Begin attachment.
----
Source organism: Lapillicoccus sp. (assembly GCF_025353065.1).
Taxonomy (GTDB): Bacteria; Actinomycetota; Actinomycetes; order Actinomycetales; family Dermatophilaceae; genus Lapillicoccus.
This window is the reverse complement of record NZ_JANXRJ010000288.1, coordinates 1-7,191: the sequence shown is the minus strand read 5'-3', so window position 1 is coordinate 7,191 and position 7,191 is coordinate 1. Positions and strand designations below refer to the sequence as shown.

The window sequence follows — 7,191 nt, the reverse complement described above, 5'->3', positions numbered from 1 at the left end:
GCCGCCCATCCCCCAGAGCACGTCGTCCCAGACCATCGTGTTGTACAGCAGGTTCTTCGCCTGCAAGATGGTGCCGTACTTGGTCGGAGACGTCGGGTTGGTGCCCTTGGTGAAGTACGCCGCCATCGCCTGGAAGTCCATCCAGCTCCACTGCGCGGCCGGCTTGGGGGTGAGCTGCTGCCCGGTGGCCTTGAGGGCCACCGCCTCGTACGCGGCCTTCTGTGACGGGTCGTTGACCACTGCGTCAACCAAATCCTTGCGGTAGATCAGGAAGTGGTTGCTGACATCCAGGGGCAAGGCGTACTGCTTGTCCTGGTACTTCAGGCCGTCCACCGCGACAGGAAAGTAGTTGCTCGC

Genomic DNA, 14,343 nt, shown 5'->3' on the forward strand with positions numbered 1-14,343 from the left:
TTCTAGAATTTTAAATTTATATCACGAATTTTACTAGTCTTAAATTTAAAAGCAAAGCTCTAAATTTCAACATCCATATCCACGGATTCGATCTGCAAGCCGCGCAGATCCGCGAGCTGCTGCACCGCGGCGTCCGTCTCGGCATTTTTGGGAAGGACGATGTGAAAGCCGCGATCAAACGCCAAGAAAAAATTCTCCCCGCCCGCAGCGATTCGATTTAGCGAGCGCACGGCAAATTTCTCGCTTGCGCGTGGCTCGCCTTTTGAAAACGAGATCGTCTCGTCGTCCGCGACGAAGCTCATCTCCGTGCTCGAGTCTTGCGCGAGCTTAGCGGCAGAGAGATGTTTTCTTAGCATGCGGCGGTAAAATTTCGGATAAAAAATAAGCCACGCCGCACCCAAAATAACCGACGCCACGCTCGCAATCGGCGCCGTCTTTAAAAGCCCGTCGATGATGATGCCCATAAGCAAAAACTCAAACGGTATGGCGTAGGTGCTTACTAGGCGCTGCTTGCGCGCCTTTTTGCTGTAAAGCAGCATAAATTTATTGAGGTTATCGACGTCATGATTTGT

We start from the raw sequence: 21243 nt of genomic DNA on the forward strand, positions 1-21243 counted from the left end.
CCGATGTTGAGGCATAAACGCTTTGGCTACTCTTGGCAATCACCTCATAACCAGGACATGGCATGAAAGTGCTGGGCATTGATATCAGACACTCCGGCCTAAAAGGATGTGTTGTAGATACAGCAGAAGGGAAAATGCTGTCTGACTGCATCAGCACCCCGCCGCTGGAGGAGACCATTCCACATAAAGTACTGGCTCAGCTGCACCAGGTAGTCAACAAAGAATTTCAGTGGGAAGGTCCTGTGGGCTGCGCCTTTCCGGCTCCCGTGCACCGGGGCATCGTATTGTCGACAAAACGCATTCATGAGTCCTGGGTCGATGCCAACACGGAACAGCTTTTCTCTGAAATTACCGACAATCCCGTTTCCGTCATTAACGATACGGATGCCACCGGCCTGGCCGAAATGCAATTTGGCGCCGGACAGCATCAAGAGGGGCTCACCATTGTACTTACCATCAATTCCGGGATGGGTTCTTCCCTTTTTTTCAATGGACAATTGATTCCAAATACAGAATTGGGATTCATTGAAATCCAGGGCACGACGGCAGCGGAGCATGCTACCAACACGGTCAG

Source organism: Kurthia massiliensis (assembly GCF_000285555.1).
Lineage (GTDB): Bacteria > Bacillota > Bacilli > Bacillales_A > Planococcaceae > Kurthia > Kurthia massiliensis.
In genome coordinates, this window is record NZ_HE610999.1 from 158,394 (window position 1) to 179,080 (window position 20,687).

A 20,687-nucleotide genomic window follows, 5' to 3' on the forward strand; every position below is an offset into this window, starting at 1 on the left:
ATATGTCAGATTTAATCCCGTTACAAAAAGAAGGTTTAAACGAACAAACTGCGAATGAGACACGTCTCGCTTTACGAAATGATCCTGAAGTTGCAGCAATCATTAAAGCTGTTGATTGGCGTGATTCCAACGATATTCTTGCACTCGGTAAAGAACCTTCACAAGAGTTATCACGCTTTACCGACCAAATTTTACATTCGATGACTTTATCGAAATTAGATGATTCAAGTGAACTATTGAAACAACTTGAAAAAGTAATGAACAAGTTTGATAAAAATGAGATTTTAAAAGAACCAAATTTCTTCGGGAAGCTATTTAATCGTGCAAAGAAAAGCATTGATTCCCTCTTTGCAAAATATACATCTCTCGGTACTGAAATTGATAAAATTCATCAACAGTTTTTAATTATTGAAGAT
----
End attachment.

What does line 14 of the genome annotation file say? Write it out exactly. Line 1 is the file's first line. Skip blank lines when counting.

ATATGTCAGATTTAATCCCGTTACAAAAAGAAGGTTTAAACGAACAAACTGCGAATGAGACACGTCTCGCTTTACGAAATGATCCTGAAGTTGCAGCAATCATTAAAGCTGTTGATTGGCGTGATTCCAACGATATTCTTGCACTCGGTAAAGAACCTTCACAAGAGTTATCACGCTTTACCGACCAAATTTTACATTCGATGACTTTATCGAAATTAGATGATTCAAGTGAACTATTGAAACAACTTGAAAAAGTAATGAACAAGTTTGATAAAAATGAGATTTTAAAAGAACCAAATTTCTTCGGGAAGCTATTTAATCGTGCAAAGAAAAGCATTGATTCCCTCTTTGCAAAATATACATCTCTCGGTACTGAAATTGATAAAATTCATCAACAGTTTTTAATTATTGAAGAT